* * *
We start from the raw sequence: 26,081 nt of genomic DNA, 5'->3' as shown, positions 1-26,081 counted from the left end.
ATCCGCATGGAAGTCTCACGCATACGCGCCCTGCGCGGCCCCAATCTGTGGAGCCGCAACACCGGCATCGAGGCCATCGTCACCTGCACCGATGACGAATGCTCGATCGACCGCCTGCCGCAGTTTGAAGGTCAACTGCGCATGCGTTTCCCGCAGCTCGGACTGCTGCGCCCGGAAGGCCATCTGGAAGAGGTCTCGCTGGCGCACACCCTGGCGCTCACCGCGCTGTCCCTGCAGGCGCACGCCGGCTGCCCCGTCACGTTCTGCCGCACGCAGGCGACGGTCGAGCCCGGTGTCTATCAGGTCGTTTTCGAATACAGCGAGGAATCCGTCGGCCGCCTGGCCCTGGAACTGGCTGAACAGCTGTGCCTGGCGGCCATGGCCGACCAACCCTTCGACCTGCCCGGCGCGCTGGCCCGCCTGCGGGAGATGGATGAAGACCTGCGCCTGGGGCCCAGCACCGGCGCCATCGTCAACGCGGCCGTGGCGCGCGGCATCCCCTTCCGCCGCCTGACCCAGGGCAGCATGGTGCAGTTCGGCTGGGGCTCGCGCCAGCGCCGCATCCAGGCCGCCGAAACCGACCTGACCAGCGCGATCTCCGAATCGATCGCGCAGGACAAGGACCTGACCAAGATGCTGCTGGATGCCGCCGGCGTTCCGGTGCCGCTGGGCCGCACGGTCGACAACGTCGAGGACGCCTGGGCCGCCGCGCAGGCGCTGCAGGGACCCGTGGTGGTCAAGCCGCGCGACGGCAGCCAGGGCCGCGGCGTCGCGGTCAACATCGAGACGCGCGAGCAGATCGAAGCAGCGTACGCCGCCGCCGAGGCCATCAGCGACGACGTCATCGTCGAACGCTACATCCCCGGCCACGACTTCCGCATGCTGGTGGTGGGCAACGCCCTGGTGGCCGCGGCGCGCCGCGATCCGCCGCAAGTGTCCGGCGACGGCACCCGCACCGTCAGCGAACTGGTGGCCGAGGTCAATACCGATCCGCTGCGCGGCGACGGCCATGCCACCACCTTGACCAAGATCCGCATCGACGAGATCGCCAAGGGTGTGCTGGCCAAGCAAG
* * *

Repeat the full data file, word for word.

We start from the raw sequence: 26,081 nt of genomic DNA, 5'->3' as shown, positions 1-26,081 counted from the left end.
ATCCGCATGGAAGTCTCACGCATACGCGCCCTGCGCGGCCCCAATCTGTGGAGCCGCAACACCGGCATCGAGGCCATCGTCACCTGCACCGATGACGAATGCTCGATCGACCGCCTGCCGCAGTTTGAAGGTCAACTGCGCATGCGTTTCCCGCAGCTCGGACTGCTGCGCCCGGAAGGCCATCTGGAAGAGGTCTCGCTGGCGCACACCCTGGCGCTCACCGCGCTGTCCCTGCAGGCGCACGCCGGCTGCCCCGTCACGTTCTGCCGCACGCAGGCGACGGTCGAGCCCGGTGTCTATCAGGTCGTTTTCGAATACAGCGAGGAATCCGTCGGCCGCCTGGCCCTGGAACTGGCTGAACAGCTGTGCCTGGCGGCCATGGCCGACCAACCCTTCGACCTGCCCGGCGCGCTGGCCCGCCTGCGGGAGATGGATGAAGACCTGCGCCTGGGGCCCAGCACCGGCGCCATCGTCAACGCGGCCGTGGCGCGCGGCATCCCCTTCCGCCGCCTGACCCAGGGCAGCATGGTGCAGTTCGGCTGGGGCTCGCGCCAGCGCCGCATCCAGGCCGCCGAAACCGACCTGACCAGCGCGATCTCCGAATCGATCGCGCAGGACAAGGACCTGACCAAGATGCTGCTGGATGCCGCCGGCGTTCCGGTGCCGCTGGGCCGCACGGTCGACAACGTCGAGGACGCCTGGGCCGCCGCGCAGGCGCTGCAGGGACCCGTGGTGGTCAAGCCGCGCGACGGCAGCCAGGGCCGCGGCGTCGCGGTCAACATCGAGACGCGCGAGCAGATCGAAGCAGCGTACGCCGCCGCCGAGGCCATCAGCGACGACGTCATCGTCGAACGCTACATCCCCGGCCACGACTTCCGCATGCTGGTGGTGGGCAACGCCCTGGTGGCCGCGGCGCGCCGCGATCCGCCGCAAGTGTCCGGCGACGGCACCCGCACCGTCAGCGAACTGGTGGCCGAGGTCAATACCGATCCGCTGCGCGGCGACGGCCATGCCACCACCTTGACCAAGATCCGCATCGACGAGATCGCCAAGGGTGTGCTGGCCAAGCAAG